Emergency Management

August 25, 2011 by  
Filed under Emergency Management, General Information

From: “5.9-Magnitude Earthquake Strikes East Coast”, New York Times, Katharine Q. Seelye

Fire alarms sounded throughout the downtown business district in Washington on an otherwise bright and sunny afternoon. Pennsylvania Avenue, from Capitol Hill to the White House, was filled with evacuated workers and tourists on Tuesday afternoon. There was no panic — or obvious reason to — as people recounted the trembling moment shortly before 2 p.m.

Tens of thousands of people were evacuated from office buildings… In earthquake-prone areas, people usually are instructed to stay inside to avoid falling debris, but in places where earthquakes are unfamiliar — and in a post-Sept. 11 environment — few argued with evacuation commands.

In Washington, the quake led to quick evacuations of the White House, the Capitol and monuments across the Mall.

Thousands of people in Midtown Manhattan were evacuated from their offices… Farther downtown, police officers ordered the evacuation of City Hall, sending Mayor Michael R. Bloomberg and his staff scurrying out of the building.

From: “Once-a-century earthquake rattles East Coast”, Reuters, Lily Kuo and Malathi Nayak

In New York, the tremors prompted evacuations of courthouses, City Hall and halted work at the World Trade Center construction site.
From: “Earthquake damage in D.C. will take time to assess”, Washington Post, Christian Davenport and Susan Svrluga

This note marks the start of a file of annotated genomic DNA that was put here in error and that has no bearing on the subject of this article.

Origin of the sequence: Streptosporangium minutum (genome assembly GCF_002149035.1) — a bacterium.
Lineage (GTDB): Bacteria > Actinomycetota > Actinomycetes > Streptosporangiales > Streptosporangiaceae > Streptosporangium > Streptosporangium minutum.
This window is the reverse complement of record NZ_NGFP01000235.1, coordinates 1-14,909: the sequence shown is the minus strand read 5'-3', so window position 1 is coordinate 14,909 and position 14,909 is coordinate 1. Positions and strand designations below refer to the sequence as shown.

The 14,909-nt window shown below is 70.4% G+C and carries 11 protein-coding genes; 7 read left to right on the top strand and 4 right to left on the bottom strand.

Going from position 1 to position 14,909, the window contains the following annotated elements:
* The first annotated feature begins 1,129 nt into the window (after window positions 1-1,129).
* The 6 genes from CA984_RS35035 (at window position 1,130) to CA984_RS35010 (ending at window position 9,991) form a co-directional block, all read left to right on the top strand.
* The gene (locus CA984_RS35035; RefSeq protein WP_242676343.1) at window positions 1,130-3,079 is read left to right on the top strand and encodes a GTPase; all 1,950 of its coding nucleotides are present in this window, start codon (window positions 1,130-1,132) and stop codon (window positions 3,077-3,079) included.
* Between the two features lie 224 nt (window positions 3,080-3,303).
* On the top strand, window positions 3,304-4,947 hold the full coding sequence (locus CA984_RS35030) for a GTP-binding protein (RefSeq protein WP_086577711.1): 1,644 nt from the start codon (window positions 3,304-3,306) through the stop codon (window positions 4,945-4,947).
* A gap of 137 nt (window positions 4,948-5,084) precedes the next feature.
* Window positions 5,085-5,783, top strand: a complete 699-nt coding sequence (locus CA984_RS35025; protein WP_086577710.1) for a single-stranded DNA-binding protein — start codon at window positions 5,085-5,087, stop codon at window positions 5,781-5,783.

While the area seems to have fared relatively well, Tuesday’s earthquake packed a punch… displacing more than 500 residents of two Prince George’s County apartment buildings…

In Prince George’s, a shelter was being set up for hundreds of residents of badly damaged apartment buildings in Temple Hills and Hillcrest Heights, officials said.

From: “5.8 quake hits Va.; Felt along U.S. East Coast” , AP

At the Pentagon in northern Virginia, a low rumbling built and built to the point that the building was shaking. People ran into the corridors of the government’s biggest building and as the shaking continued there were shouts of “Evacuate! Evacuate!”

In New York, the 26-story federal courthouse in lower Manhattan began swaying and hundreds of people were seen leaving the building. Court officers weren’t letting people back in.

In Charleston, W.Va., hundreds of workers left the state Capitol building and employees at other downtown office buildings were asked to leave temporarily.

In Ohio, where office buildings swayed in Columbus and Cincinnati and the press box at the Cleveland Indians’ Progressive Field shook. At least one building near the Statehouse was evacuated in downtown Columbus.

In downtown Baltimore, the quake sent office workers into the streets, where lamp posts swayed slightly as they called family and friends to check in.

From: “Earthquake reported along the East Coast”, Washington Post

Many offices and businesses throughout the Washington region were being evacuated, including the Pentagon, the U.S.Capitol and the Maryland State House. There are some initial reports of minor damage.

From: “Building inspectors urge caution in quake’s wake”, The Baltimore Sun, Tricia Bishop and Liz F. Kay

The most serious [damage] appeared to have occurred in northern Howard County, officials said, where a six-unit apartment building shifted and had to be evacuated. A shelter was set up at a local high school to accommodate the displaced.


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